• The judgement thing is a tough one. On the one hand, fiction is fiction – right? Not meant to be true or authobiographical. If I was writing a memoir, I’d bloody well say so and all of that. Then the pesky other hand – the writer is revealed in every word written. For the reader who wants to look with a discerning eye, an eye that goes beyond trying to make simplistic correlations (author = character x), we are there. Oh goodness, are we ever there. But what can you do? The story has its own imperative – it will not be denied.

  7. Sass Cadeaux says:

    I found your great blog through the WLC Blog Follows on the World Literary Cafe! Great to connect!

  8. Heather says:

    Ah, Gravelbourg Saskatchewan,,isn’t there a great French Catholic connection there….also a beautiful old church there I think.

    You say a story needs to be told. I like that comment. I also like to hear you say that, even though those who might not like the story….they are changed.

    Do you not see that as interesting from a writers point of view, as well as what you might see from a counselling point of view (which you have been involved with).

    A person in any kind of a counselling therapy situation might not like what they hear, but to be presented with an alternative thought to help the process of healing, also can change the person, if they haven’t heard it from that perspective.

    It appears to me that your fear or concern for “putting you novel out there”, and subsequently feeling like you are dealing with either failure or success, should be something that you embrace. You must be able to embrace the the challenge of either. You have to be confident in yourself, oherwise you would not risk the chance of failure.

    Hey. I have lots of thougths here on this post, but that is it for now.

    • I like the parallel you draw in this comment – as a writer, I am in a similar position to the reader who reads something they don’t like, or the person sitting across from the counsellor hearing something he or she didn’t want to hear. It is possible we all might be subjected to a perspective that shakes us up – but whether we like it or not, it will change us. We will learn from the experience.

      Ah, yes – Gravelbourg – a wonderful French Catholic connection. My great-grandfather (on my dad’s side) served as the maintenance man/gardener for that beautiful church in Gravelbourg for years and years. My great-uncle was a priest in the Gravelbourg diocese – he was actually in the seminary with Bishop Remi De Roo and they were good friends. So many connections in this world where we now and again tap into past lives – the people that we were and how that has led to who we are now.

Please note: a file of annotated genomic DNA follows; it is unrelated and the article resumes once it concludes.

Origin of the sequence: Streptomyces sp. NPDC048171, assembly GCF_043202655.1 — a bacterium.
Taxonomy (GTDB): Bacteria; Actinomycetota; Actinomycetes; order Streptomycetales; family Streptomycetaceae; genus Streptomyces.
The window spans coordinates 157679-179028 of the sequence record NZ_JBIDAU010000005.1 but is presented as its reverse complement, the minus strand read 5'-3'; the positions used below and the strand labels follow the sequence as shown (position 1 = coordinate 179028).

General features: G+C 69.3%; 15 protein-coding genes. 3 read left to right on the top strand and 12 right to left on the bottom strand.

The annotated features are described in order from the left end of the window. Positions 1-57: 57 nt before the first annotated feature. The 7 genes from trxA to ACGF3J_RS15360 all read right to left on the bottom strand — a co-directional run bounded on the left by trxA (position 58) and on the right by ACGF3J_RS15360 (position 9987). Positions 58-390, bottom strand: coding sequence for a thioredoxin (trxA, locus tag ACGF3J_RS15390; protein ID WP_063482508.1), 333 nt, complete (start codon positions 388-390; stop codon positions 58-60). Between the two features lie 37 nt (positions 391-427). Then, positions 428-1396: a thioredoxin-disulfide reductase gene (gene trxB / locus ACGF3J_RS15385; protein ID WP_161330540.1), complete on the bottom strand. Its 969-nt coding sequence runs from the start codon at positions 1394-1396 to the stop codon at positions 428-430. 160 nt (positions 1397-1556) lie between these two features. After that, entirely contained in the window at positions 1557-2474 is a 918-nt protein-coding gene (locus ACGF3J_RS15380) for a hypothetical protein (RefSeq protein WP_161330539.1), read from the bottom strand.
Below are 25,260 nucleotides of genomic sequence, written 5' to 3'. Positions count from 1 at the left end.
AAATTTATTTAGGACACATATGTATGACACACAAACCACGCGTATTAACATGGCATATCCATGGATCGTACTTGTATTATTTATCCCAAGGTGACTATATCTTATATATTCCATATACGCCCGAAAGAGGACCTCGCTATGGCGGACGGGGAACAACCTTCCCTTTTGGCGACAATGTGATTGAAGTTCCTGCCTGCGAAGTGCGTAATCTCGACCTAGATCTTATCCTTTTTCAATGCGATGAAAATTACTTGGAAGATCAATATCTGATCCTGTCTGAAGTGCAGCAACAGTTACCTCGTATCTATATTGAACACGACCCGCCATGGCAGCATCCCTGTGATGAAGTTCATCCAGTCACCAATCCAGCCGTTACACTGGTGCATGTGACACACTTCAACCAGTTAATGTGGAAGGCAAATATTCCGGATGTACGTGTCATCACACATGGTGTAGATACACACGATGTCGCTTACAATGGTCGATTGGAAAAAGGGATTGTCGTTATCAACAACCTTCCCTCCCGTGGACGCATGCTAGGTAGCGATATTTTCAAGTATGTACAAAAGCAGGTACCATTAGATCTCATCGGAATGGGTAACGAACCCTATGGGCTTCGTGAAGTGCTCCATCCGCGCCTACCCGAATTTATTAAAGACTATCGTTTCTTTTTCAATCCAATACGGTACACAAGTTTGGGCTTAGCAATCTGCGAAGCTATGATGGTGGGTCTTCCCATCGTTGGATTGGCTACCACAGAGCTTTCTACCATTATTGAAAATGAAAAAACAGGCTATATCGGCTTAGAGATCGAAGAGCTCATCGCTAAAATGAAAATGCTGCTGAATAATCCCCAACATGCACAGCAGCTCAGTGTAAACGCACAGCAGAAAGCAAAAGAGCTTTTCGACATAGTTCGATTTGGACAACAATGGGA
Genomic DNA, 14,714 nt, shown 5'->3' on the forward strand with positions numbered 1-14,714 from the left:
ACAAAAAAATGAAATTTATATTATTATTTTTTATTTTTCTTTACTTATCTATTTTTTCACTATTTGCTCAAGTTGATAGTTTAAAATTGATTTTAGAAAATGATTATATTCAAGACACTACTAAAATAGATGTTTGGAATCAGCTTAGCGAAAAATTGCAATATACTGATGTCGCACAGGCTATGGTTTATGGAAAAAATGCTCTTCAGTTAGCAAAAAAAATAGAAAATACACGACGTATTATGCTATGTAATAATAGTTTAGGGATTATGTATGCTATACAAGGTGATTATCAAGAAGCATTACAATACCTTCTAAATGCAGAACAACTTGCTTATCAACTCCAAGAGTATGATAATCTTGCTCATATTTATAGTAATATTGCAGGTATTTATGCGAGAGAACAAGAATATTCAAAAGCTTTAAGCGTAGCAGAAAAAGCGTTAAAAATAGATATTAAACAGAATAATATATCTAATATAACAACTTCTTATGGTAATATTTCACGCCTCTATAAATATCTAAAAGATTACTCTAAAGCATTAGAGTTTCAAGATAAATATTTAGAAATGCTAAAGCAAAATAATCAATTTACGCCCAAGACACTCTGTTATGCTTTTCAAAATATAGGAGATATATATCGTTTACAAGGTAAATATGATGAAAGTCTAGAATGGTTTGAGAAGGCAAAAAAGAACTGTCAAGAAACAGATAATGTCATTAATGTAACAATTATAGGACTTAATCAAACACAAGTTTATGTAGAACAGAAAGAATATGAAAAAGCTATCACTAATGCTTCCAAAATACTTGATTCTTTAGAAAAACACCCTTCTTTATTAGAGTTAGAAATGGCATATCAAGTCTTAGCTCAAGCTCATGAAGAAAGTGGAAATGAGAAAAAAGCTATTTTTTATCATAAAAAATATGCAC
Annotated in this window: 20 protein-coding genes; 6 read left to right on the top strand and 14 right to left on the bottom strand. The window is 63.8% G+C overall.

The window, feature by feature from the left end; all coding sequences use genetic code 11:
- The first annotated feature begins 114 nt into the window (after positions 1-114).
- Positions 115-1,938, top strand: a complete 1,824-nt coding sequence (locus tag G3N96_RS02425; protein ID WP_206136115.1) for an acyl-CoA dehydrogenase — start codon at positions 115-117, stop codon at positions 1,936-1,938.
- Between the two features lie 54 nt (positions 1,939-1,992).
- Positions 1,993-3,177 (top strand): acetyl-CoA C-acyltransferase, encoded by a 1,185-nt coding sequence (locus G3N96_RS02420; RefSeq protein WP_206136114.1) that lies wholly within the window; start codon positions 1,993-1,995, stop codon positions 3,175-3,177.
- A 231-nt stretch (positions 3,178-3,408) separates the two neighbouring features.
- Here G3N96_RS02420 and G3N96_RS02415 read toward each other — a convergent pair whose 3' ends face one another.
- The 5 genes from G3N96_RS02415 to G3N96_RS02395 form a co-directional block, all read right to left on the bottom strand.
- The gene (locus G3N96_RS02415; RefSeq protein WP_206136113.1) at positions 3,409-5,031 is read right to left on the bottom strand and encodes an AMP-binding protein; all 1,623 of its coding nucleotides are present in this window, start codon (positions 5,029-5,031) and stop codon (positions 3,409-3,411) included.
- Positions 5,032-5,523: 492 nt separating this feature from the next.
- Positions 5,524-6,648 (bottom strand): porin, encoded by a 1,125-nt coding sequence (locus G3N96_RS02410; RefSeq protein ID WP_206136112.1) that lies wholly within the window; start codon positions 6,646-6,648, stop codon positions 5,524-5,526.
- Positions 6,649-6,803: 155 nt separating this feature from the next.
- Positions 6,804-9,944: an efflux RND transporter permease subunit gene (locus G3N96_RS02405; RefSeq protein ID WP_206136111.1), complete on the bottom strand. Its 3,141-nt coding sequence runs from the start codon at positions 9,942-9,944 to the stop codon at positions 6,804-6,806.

9. Jane Fritz says:

    I like both this post and the daily prompt! And the quote you start off with resonates in many domains, including teaching! I remember begone I gave my first class decades ago a neighbour who was a seasoned prof asking me if I was nervous. When I said I was he said that was a good sign; if you’re not nervous before a class you’re not really fully engaged. He was right!

    • I can certainly attest to having been fully engaged in the teaching arena – I was hands down shaking in my boots before walking in to stand in front of most classes. When you care passionately about what you’re doing, you get nervouse. There is a lot at stake. Hope your weather continues to improve over on that other coast 🙂

  10. abigler42 says:

    “Telling a story lets us pull the threads of our life backward in contemplation and then forward as we create new ways of being.” I think this is a really beautiful way to explain the need to share the stories within us. As you know, I can wholeheartedly relate to this post right now. What a horrifying and exciting process it is to share your work with others! I am happy you took this post out and shared it again!